Not even a financial disaster can stop the Trop! Make your way over to iTunes, Presto or YouTube and check out some of this year’s fantastic finalists.
It almost didn’t happen. Australia’s filmmaking community – including the thousands of hard working writers, directors, actors and crew members who had been a part of the 450-plus short film entries – was rocked to its core back in November by the shock announcement that Tropfest had been abruptly cancelled, thanks to an inconveniently misplaced six-figure fund. Whoops.
CGU Insurance swooped in to resurrect the nation’s biggest short film festival, hastily sweeping that rather embarrassing bit of controversy under the rug and ensuring the sixteen film finalists reached our televisions. Though it meant enduring some cringe-worthy hosting from SBS’s insufferable alumni of The Feed, we should be very grateful, as this year’s finalists prove that our up-and-coming silver screen creatives only get more talented as each year passes.
The “signature item” this time round was “card” – to be envisioned by each entrant however they chose. Sadly there were no West Australian finalists in sight, but forgivable for the sheer high standard set by the gifted bunch selected as the supreme sixteen. It was difficult to narrow down, but here are five of my favourites – a “Trop 5”, if you will – in no particular order.
Director: Kiah Roach Turner
Producer: Cain Thompson
Kiah Roache-Turner – director of Wyrmwood: Road of the Dead – churns out the wittiest and flat-out funniest entry of this year’s competition with Stella, a morally conflicting and highly amusing exercise in uncomfortable humour. Two best mates meet at a bar for a few beers to ventilate the relationship troubles plaguing their lives; one having learnt that, much to his dismay, his wife is cheating on him, and the other suspiciously confessing that he has fallen in love with a married woman…
There’s subtle technical feats at play here, from appropriately timed jukebox blues music to a Birdman-style single take hovering around our frenemies; but what really stands out is Roache-Turner’s tight, compelling script, and the dynamic acting duo that bring it to life with expert comedic timing. It’s shocking, cringe-inducing, and incredibly entertaining.
Director: Daniel Cloud Campos & Spencer Susser
Producer: Daniel Cloud Campos & Spencer Susser
This year’s winner took everyone by surprise: directors Daniel Cloud Campos and Spencer Susser make use of nothing but clothing for an animated yarn that’s short, sweet and a little ingenious. A damsel in distress is defended by an unsung suited gentleman, who must fight off a whirlwind of crazed costumed characters all seeking the lady’s handbag and the shiny treasure within…
Putting the classic stop-motion technique to use in unthinkably inventive new ways, it’s really something that needs to be witnessed to appreciate, and promises big things of its American creators – you might even find yourself contemplating the possible things you could do with that old pile of clothes on the floor afterwards.
Postcards to Ulay
Director: Nick Baker & Tristan Klein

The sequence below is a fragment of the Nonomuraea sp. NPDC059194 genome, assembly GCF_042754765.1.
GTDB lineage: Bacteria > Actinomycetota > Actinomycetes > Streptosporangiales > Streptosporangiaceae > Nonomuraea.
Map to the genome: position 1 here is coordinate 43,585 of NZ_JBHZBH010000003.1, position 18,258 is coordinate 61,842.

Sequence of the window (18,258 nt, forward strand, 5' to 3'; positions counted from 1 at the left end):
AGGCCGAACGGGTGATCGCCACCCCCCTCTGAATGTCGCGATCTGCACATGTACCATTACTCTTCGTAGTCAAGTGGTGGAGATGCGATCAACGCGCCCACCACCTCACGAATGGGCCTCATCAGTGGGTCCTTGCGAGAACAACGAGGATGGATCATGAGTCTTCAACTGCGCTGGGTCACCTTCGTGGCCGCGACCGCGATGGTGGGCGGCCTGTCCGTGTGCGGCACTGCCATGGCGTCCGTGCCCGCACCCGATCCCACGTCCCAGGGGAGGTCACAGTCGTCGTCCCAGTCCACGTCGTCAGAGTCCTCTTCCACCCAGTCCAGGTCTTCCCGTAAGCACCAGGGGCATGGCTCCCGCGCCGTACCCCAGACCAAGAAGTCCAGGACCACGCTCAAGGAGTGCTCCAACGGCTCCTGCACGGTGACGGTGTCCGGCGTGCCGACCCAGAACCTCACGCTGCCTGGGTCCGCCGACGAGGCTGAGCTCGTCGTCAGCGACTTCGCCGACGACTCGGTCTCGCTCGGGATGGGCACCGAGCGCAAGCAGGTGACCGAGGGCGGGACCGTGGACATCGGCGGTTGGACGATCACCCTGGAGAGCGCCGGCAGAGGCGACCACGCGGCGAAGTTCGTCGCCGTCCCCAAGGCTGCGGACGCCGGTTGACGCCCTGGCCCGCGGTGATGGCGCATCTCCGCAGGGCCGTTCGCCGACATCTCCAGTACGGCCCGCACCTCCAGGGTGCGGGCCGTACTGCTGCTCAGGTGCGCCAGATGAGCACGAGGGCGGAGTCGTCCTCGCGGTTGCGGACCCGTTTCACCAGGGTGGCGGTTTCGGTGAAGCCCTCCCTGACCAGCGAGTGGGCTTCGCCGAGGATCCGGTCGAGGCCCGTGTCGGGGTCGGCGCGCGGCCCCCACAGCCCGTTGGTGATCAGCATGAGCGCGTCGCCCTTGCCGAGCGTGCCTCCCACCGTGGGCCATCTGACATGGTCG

Producer: Nick Baker & Tristan Klein
Animation reigns supreme among this years’ finalists, and while it may not be quite as visually innovative as Shiny, Nick Baker & Tristan Klein’s tale excels in packing an emotional wallop. Having unsuccessfully sent every dog in the land into space, Russian cosmonauts seek out and kidnap the last canine, Ulay; loving companion to a widowed old man. Dearly missing his best friend, the old man sends hundreds of postcards addressed to Ulay into the sky, hoping that one will eventually traverse the outer reaches of the galaxy and find him.
The cutout animation is fluid and the music highly effective; and though told through simple narration as if it were a bedtime fable, Baker shows true storytelling power in his tragedy, creating the most affecting film among the finalists – even more so than any live action short.
Waste of Time
Director: Ben Nicholas & Alistair Marks
Producer: Julian Vincent Costanzo & Ben Nicholas
Time travel is a ripe vessel with infinite possibilities, so it’s no wonder it inspires filmmakers like Ben Nicholas and Alistair Marks to conjure up innovative stories. John has spent the last twelve years of his life in his parents’ garage building a time machine, and today is the day he finally plans to use it. But a mysterious man claiming to be from the future appears to warn John of the dangerous impact time travel will have on his life if he does go ahead with his project.
Immediately bringing to mind Primer, which itself was produced on barely any budget; it shows just how far filmmaking and technology has come since, and further proves that grand scale effects aren’t necessary to craft a clever, original science fiction narrative. Some interesting commentary on the vaccine debate and an unexpected twist showcase the big ideas that come in Nicholas and Marks’ small package.
Wish You Here
Director: Benjamin O’Donnell
Producer: Tanya Andrews
The zombie genre is now extremely overfed and well past its decomposition date, but Benjamin O’Donnell’s quaint vision of the undead apocalypse manages to breathe some life into a tattered corpse. Freshly undead Karl is alone in an empty world, and feels the crushing isolation setting in on him. Fortunately, he still vaguely remembers some functions of his human behaviour from prior to the end of days, so stationing himself at his computer he tries desperately to contact his now missing wife via email.
O’Donnell builds a whole lot of emotion from Karl’s despondent attempts at messaging, genuinely making us feel for this animated corpse, and our peek at his melancholic day-to-day activities is bleakly funny; but most impressive here is the aesthetic – the zombie makeup, desolate set design and visual effects could almost be mistaken for Hollywood output.
Images (c) Tropfest 2016